Home > Leadership > What Darth Vader Taught me about People

What Darth Vader Taught me about People

leadership peopleI was four years old when I first saw Darth Vader.

I didn’t even know what evil was at the time—but the Dark Lord of the Sith soon remedied that. Darth Vader would define and, ultimately, personify evil for me as a child. And as my understanding of evil deepened, my appreciation for good grew.

I was six years old when I heard Darth Vader tell Luke Skywalker that he was his father. “Liar,” I thought—along with every other young boy in the world. But—in true Star Wars fashion—I had a bad feeling about it. “Vader isn’t tricky,” I thought. “He’s in your face. He doesn’t play mind games, he just strangles you from across the room.”

I remember watching the last movie as a nine-year-old. In the opening scene, Darth Vader walks out of a ship with The Imperial March pounding away in the background—I was literally squirming in my seat.

I remember feeling sorry for Luke because he spent most of the movie believing that Darth Vader could be saved. Meanwhile, I’m thinking, Dude, he’s Darth Vader for crying out loud. Give it a rest. He’s evil. He can’t turn.

In the end, Vader did turn. He changed. He came back. Darth Vader found his good.

At nine years old I watched the most evil person I knew—the one who personified the word for me—discover a hidden good buried deep within him. And that good was enough to change everything.

Looking back, the redemption of Darth Vader was a watershed moment in my life. I began to regard people differently. After all, if there was good hiding in Darth Vader, there might be good hiding in anyone. And if Darth Vader could change, then maybe anyone could change.

Needless to say, I’ve found these principles validated time and again over the last few decades.

What events in your life helped form the way you see people?

  1. August 15, 2011 at 8:36 am

    I’ve always been a people watcher. I like to call myself a professional wall flower. Now I use all that in creating my characters. I love that movie, by the way. Wish I could get my hands on the other three.

    • August 15, 2011 at 8:56 am

      I love people-watching too. I’m afraid it’s becoming a bit of a lost art given all we can do to busy ourselves on our smartphones! It’s good to be reminded that just sitting and observing humans is worthwhile in and of itself—thanks!

  2. August 15, 2011 at 10:20 am

    Good post. Sometimes we get caught up in our everyday lives and everyday news about something that went really bad that we forget that goodness can be found. It’s encouraging! Thanks!

  3. August 15, 2011 at 1:19 pm

    I agree, Javier. Sometimes it’s hidden pretty deep, but it’s there!

  4. August 15, 2011 at 10:34 pm

    Awesome post buddy!!

    • August 15, 2011 at 11:19 pm

      Thanks Danny, thought this one would be right up your alley.

  5. November 10, 2011 at 7:32 am

    Interesting post! For me, seeing people respond when you give them a legitimate way to help other people – has kept my faith in people very much alive. I’m not a strong believer in the idea of ‘apathy’ – I think people respond to certain things, and if they appear apathetic it’s because they’re not being engaged in the right way.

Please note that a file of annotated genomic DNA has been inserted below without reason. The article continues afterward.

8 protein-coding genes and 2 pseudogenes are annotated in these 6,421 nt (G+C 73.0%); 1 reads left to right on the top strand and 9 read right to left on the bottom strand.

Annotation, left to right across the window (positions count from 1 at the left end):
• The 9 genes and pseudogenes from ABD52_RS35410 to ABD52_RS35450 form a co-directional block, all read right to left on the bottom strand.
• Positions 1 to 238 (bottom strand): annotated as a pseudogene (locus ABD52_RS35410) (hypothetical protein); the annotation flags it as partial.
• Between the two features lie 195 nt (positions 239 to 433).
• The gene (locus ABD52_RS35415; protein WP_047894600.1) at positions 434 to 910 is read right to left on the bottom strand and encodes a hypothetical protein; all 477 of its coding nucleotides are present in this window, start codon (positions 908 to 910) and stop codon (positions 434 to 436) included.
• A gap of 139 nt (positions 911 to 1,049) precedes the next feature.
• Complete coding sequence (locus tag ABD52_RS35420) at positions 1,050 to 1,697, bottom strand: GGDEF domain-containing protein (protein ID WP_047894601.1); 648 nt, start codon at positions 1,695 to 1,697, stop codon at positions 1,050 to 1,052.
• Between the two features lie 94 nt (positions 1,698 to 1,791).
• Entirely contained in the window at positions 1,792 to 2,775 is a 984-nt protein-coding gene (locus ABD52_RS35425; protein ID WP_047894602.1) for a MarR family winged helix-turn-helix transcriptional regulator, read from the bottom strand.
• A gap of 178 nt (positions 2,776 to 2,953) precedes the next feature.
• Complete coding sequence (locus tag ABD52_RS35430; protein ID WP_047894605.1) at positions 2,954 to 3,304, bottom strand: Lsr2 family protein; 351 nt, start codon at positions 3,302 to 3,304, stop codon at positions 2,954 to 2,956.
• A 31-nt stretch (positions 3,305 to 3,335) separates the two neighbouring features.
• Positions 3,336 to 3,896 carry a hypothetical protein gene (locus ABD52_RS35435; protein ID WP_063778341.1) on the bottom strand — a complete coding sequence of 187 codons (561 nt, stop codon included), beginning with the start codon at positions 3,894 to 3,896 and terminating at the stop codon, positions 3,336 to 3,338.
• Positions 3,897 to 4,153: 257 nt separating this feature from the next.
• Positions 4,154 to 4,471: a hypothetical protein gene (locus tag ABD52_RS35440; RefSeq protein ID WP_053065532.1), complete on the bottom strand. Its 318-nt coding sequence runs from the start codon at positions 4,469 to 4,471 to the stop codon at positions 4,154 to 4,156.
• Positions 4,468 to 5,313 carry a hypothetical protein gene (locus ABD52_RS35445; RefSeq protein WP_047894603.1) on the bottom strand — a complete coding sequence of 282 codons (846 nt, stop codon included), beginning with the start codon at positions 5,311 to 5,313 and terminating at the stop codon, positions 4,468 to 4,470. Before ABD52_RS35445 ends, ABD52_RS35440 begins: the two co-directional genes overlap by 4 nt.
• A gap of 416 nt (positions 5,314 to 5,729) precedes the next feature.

• December 1, 2011 at 11:51 am

      I wholeheartedly agree. I’ll admit it doesn’t work in all cases, but I always start by assuming the problem is with me and my leadership if someone isn’t “responding.”

  6. Tim
    December 1, 2011 at 7:55 am

    Beautiful! Awesome story of how God used Star Wars to speak truth to you! I think the ability to see potential and treat all people with dignity is a rare gift. And a much needed one.

    • December 1, 2011 at 11:52 am

      Thanks Tim. I’m just glad this truth got lodged in me at such a young age.

  7. December 1, 2011 at 8:46 am

    I saw your link on Michael Hyatt’s blog and I had to see what you wrote. I didn’t get into Star Wars until later in life. Now that I am at the ripe old age of 23, I am much wiser now. But seriously, I do love the transformation at the end of that movie when Vader comes back. I actually talked with the guys in my youth group last night about not giving up on others because there is always hope. You just never know how much influence you have on someone until they begin to change. Luke had no real reason to believe his father would come back but he didn’t give up. I love this imagery!

    • December 1, 2011 at 12:04 pm

      That’s a great message, Brandon. We truly never know how much influence we have on people—whether we ever see it or not. Take from a guy who been around a little bit longer than you: I promise there will be boys in the that youth group that you’ll forget in a few years, but they’ll never forget the impact you had on them.

  8. December 1, 2011 at 8:47 am

    Great post. Why? Because I was Darth Vader a year ago. And now I am believing for the Darth Vaders out there to turn back.


    • December 1, 2011 at 12:05 pm

      Daren, again, you’re a living testimony—you’ve made my day. Thanks for sharing.

  9. December 2, 2011 at 2:25 pm

    Geoff, great post!

    I’ve always enjoyed Star Wars and it is great to see a post on how he could relate to someone in our lives.

  10. jonstolpe
    December 4, 2011 at 6:02 pm

    You know I didn’t resonate with until I saw the newer 3rd movie when Darth Vader first came on the scene. I love the story of redemption that comes out through the Star Wars series.

  11. Anonymous
    January 5, 2012 at 7:06 pm

    Geoff, I am your father…

  1. September 1, 2011 at 3:07 am
  2. October 3, 2011 at 12:51 am
  3. November 4, 2011 at 2:51 pm
  4. November 27, 2011 at 1:21 pm
  5. December 1, 2011 at 12:15 am
  6. December 30, 2011 at 1:44 pm

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